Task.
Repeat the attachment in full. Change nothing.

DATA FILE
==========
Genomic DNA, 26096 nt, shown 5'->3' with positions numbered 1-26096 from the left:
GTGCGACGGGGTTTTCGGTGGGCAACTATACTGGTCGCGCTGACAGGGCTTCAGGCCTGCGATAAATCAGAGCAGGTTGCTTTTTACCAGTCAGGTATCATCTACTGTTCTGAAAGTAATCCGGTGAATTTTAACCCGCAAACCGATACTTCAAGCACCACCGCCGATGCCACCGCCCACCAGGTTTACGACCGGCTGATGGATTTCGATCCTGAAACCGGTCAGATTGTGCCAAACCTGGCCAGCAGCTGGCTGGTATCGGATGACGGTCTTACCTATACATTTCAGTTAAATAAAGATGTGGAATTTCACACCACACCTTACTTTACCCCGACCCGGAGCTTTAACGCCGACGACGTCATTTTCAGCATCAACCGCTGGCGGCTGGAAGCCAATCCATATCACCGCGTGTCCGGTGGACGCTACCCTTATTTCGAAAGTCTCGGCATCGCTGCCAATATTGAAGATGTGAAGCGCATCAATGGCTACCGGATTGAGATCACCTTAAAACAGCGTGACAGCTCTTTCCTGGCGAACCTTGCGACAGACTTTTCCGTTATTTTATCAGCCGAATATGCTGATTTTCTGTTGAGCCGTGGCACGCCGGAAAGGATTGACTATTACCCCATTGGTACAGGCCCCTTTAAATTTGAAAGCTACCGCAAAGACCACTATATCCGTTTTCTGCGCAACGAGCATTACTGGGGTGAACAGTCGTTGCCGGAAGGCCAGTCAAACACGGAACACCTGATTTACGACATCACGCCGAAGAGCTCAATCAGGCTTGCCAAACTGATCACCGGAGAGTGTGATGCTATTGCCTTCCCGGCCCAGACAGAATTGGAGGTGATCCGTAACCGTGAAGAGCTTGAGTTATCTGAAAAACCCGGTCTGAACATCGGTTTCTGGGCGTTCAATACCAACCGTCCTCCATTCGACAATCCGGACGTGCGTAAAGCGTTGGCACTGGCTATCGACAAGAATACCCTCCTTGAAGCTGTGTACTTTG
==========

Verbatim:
Genomic DNA, 26096 nt, shown 5'->3' with positions numbered 1-26096 from the left:
GTGCGACGGGGTTTTCGGTGGGCAACTATACTGGTCGCGCTGACAGGGCTTCAGGCCTGCGATAAATCAGAGCAGGTTGCTTTTTACCAGTCAGGTATCATCTACTGTTCTGAAAGTAATCCGGTGAATTTTAACCCGCAAACCGATACTTCAAGCACCACCGCCGATGCCACCGCCCACCAGGTTTACGACCGGCTGATGGATTTCGATCCTGAAACCGGTCAGATTGTGCCAAACCTGGCCAGCAGCTGGCTGGTATCGGATGACGGTCTTACCTATACATTTCAGTTAAATAAAGATGTGGAATTTCACACCACACCTTACTTTACCCCGACCCGGAGCTTTAACGCCGACGACGTCATTTTCAGCATCAACCGCTGGCGGCTGGAAGCCAATCCATATCACCGCGTGTCCGGTGGACGCTACCCTTATTTCGAAAGTCTCGGCATCGCTGCCAATATTGAAGATGTGAAGCGCATCAATGGCTACCGGATTGAGATCACCTTAAAACAGCGTGACAGCTCTTTCCTGGCGAACCTTGCGACAGACTTTTCCGTTATTTTATCAGCCGAATATGCTGATTTTCTGTTGAGCCGTGGCACGCCGGAAAGGATTGACTATTACCCCATTGGTACAGGCCCCTTTAAATTTGAAAGCTACCGCAAAGACCACTATATCCGTTTTCTGCGCAACGAGCATTACTGGGGTGAACAGTCGTTGCCGGAAGGCCAGTCAAACACGGAACACCTGATTTACGACATCACGCCGAAGAGCTCAATCAGGCTTGCCAAACTGATCACCGGAGAGTGTGATGCTATTGCCTTCCCGGCCCAGACAGAATTGGAGGTGATCCGTAACCGTGAAGAGCTTGAGTTATCTGAAAAACCCGGTCTGAACATCGGTTTCTGGGCGTTCAATACCAACCGTCCTCCATTCGACAATCCGGACGTGCGTAAAGCGTTGGCACTGGCTATCGACAAGAATACCCTCCTTGAAGCTGTGTACTTTG